One day, Lori Gottlieb is a therapist helping patients in her Los Angeles practice – everyone from Hollywood producers to twentysomethings who keep choosing the wrong men. But the next, a crisis causes her world to come crashing down and it is she who is now in need of a therapist. Enter Wendell, a quirky but seasoned therapist. With his balding head, cardigan and khakis, he seems to have come straight from Therapist Central Casting – yet turns out to be anything but. With wisdom and humour, Gottlieb talks about what it’s like to be on both clinician and patient examining the truths we tell ourselves as we teeter on the tightrope between love and desire, meaning and mortality, guilt and redemption, terror and courage, hope and change.

What the critics say:

"This is a daring, delightful, and transformative book." – Arianna Huffington

"Wise, warm, smart, and funny. You must read this book." – Susan Cain, New York Times bestselling author of Quiet

"Rarely have I read a book that challenged me to see myself in an entirely new light, and was at the same time laugh-out-loud funny and utterly absorbing." – Katie Couric

Buy here.

Notes to Self by Emilie Pine

‘Notes to Self’ is the first non-academic book written by modern drama professor Emilie Pine; an associate professor of modern drama at University College, Dublin. It’s a collection of personal, intricately written, brave, bold and compulsively readable essays about what it is to be a woman today. It explores a mix of topics that many women endure as part of what they feel is ordinary life; infertility, miscarriage, family trauma, alcoholism, menstruation, body image and weight issues. 
What the critics say:

“Messy raw experience is transformed into meaningful, honed prose.” – The Independent

“Honest, brave and searing.” – The Sunday Times

“I've never read anything quite like these essays. It’s the kind of book you want to give to everyone, especially young women and men, so that we can learn together to take ourselves and each other more seriously.” – The Irish Times

Buy here.

The Salt Path by Raynor Winn

Get the tissues ready – this Sunday Times Bestseller is the uplifting true story of the couple who lost everything and ended up embarking on a journey of salvation across the windswept 630-mile South West Coast Path. In a string of bad luck, Raynor Winn and her husband Moth lost their farmhouse home and with it their source of income (they rented out to holidaymakers). The Salt Path is honest and life-affirming, a portrayal of what home really means, and how it can be lost and rebuilt in the most unexpected ways. But ultimately, this is Raynor’s love letter to Moth; a memory of two unforgettable summers kept alive between the pages.

What the critics say:

“A beautiful, thoughtful, lyrical story of homelessness, human strength and endurance” – Guardian

“It's a tale of triumph: of hope over despair; of love over everything . . . home was no longer about bricks and mortar. It was a state of mind” – The Sunday Times

'The most inspirational book of this year . . . What the book chiefly conveys is the human capacity for endurance and the regenerative power of nature... [It] has reminded me to scrape last year's mud from my walking boots and get rambling again. I hope it has the same impact on millions of others.' – The Times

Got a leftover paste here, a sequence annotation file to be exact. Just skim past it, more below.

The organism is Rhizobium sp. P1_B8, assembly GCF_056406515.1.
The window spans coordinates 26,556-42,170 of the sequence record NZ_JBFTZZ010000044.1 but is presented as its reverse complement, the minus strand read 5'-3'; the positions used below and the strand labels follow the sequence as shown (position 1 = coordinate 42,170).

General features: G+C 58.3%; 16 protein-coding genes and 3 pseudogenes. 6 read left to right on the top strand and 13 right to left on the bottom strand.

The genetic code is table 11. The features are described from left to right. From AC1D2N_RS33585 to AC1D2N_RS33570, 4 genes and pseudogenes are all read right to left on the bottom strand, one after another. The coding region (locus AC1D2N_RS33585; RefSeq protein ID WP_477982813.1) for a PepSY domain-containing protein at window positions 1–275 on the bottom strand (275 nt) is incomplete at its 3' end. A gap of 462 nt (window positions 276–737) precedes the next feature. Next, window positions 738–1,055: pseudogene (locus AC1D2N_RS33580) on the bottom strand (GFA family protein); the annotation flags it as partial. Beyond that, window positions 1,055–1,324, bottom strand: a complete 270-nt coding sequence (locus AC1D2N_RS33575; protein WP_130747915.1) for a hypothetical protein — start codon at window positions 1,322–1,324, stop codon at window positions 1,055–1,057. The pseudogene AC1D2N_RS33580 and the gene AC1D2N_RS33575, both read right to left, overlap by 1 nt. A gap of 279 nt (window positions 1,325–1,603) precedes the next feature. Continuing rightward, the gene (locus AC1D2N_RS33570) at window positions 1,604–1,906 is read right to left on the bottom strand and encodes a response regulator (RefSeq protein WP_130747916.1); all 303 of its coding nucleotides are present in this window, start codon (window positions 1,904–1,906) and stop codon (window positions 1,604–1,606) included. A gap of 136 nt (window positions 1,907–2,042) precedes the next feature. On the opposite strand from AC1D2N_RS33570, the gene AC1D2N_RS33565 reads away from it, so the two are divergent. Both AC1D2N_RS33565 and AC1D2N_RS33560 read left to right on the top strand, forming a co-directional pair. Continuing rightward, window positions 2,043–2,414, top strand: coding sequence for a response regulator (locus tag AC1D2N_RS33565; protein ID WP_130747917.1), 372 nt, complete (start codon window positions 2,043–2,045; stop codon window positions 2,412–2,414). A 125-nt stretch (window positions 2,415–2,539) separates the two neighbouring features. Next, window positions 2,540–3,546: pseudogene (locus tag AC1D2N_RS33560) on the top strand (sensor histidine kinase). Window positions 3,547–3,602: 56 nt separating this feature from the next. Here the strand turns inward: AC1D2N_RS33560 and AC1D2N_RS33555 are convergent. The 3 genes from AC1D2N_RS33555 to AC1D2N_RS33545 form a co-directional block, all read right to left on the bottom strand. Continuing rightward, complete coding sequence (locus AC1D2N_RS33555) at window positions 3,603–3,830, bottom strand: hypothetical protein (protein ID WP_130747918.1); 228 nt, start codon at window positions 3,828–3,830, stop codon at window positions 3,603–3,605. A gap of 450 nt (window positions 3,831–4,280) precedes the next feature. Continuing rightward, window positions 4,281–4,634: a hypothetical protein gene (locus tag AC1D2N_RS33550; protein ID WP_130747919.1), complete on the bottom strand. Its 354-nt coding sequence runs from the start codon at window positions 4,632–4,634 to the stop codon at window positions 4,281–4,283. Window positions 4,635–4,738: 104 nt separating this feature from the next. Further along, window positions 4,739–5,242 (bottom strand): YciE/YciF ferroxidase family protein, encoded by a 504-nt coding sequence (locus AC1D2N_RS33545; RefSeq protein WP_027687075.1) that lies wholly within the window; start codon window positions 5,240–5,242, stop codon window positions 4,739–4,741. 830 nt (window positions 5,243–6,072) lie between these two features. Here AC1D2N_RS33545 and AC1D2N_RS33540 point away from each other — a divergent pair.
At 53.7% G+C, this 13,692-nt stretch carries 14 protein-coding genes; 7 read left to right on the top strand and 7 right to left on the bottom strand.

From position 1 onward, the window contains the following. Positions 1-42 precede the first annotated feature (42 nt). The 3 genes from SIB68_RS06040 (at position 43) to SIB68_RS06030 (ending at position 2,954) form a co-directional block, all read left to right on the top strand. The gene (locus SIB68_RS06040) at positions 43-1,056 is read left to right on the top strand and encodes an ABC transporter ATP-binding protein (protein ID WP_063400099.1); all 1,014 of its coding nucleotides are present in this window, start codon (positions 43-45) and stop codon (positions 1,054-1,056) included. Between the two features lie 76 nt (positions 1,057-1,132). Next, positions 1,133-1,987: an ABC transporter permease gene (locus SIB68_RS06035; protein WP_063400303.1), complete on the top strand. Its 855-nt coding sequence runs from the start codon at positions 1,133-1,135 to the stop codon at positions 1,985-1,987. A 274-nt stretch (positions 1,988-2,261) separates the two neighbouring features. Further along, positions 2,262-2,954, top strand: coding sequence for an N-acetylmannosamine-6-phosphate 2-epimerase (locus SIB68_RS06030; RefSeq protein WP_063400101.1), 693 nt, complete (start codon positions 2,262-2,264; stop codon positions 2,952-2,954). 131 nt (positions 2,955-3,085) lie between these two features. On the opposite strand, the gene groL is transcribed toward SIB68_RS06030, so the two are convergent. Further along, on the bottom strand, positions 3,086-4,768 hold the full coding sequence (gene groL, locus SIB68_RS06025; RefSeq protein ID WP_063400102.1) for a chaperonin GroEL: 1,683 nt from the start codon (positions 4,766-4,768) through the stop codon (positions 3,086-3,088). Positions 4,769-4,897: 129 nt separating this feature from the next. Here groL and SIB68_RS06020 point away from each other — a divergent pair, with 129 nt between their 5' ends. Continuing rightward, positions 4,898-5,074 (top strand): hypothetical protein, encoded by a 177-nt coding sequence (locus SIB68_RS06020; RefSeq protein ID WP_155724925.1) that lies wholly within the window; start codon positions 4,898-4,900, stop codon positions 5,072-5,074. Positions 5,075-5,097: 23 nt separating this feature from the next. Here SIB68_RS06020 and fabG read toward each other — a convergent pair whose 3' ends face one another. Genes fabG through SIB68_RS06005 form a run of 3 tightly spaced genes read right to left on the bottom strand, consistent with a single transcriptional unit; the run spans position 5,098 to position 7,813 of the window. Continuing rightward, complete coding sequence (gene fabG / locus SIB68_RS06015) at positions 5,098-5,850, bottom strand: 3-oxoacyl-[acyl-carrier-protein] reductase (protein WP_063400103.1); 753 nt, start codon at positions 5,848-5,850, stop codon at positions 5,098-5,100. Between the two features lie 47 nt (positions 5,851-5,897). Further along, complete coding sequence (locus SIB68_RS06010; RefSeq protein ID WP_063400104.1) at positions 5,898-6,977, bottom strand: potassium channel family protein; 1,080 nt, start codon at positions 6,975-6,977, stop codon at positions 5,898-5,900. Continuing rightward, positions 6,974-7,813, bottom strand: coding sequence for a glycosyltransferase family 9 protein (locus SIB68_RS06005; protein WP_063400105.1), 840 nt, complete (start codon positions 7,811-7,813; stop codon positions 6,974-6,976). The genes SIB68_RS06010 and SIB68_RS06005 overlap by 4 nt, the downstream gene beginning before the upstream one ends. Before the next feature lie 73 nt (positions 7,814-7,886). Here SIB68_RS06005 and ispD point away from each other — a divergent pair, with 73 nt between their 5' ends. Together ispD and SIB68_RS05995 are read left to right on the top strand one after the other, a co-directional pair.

Buy here.

The Heat of the Moment by Sabrina Cohen-Hatton

We’ve heard from the NHS, now it’s time to hear from the fire brigade. Sabrina Cohen-Hatton has been a firefighter for eighteen years. She is the person who decides which of her colleagues enter a burning building and how they confront the blaze. She is the one who makes the call to evacuate if she believes the other options have been exhausted or that the situation has escalated beyond hope. Taking us to the very heart of firefighting, she immerses us in this extraordinary world; from scenes of devastation and crisis, through triumphs of bravery, to the quieter moments when she questions herself. The Heat of the Moment is the result of everything Sabrina’s learnt about how we respond in our most extreme moments.

What the critics say:

“Homeless as a teenager, Sabrina Cohen-Hatton has spent the last eighteen years dealing with everything from fires to car crashes and terrorist attacks. Who better to write a book about life-or-death situations?” – Guardian

“An inspirational woman” – Good Housekeeping

'An inspirational memoir from an extraordinary woman. The Heat of the Moment does for the fire service what Adam Kay's This Is Going to Hurt did for the NHS. A humbling, jaw-dropping read which redefines what is possible in life' – Viv Groskop

But here.

Unnatural Causes by Dr Richard Shephard

In his job, forensic pathologist Dr Richard Shephard has just one question to answer: how did this person die? A pretty big question, I think you’ll agree. Dr Shepherd has faced serial killers, natural disasters, 'perfect murders' and freak accidents, all in the pursuit of the truth. And while he's been involved in some of the most high-profile cases of recent times, it's often the less well-known encounters that prove the most intriguing and bizarre. His evidence has put people behind bars and freed the innocent, but with a life spent working in death comes the burden of bearing witness to some of humanity's darkest corners. Warning: don’t read directly after eating.

What the critics say: 

'Fascinating, gruesome yet engrossing' - Richard and Judy, Daily Express

'One of the most fascinating books I have read in a long time. Engrossing, a haunting page-turner. A book I could not put down' - The Times

'Fascinating, insightful, candid, compassionate' - The Observer

Buy here.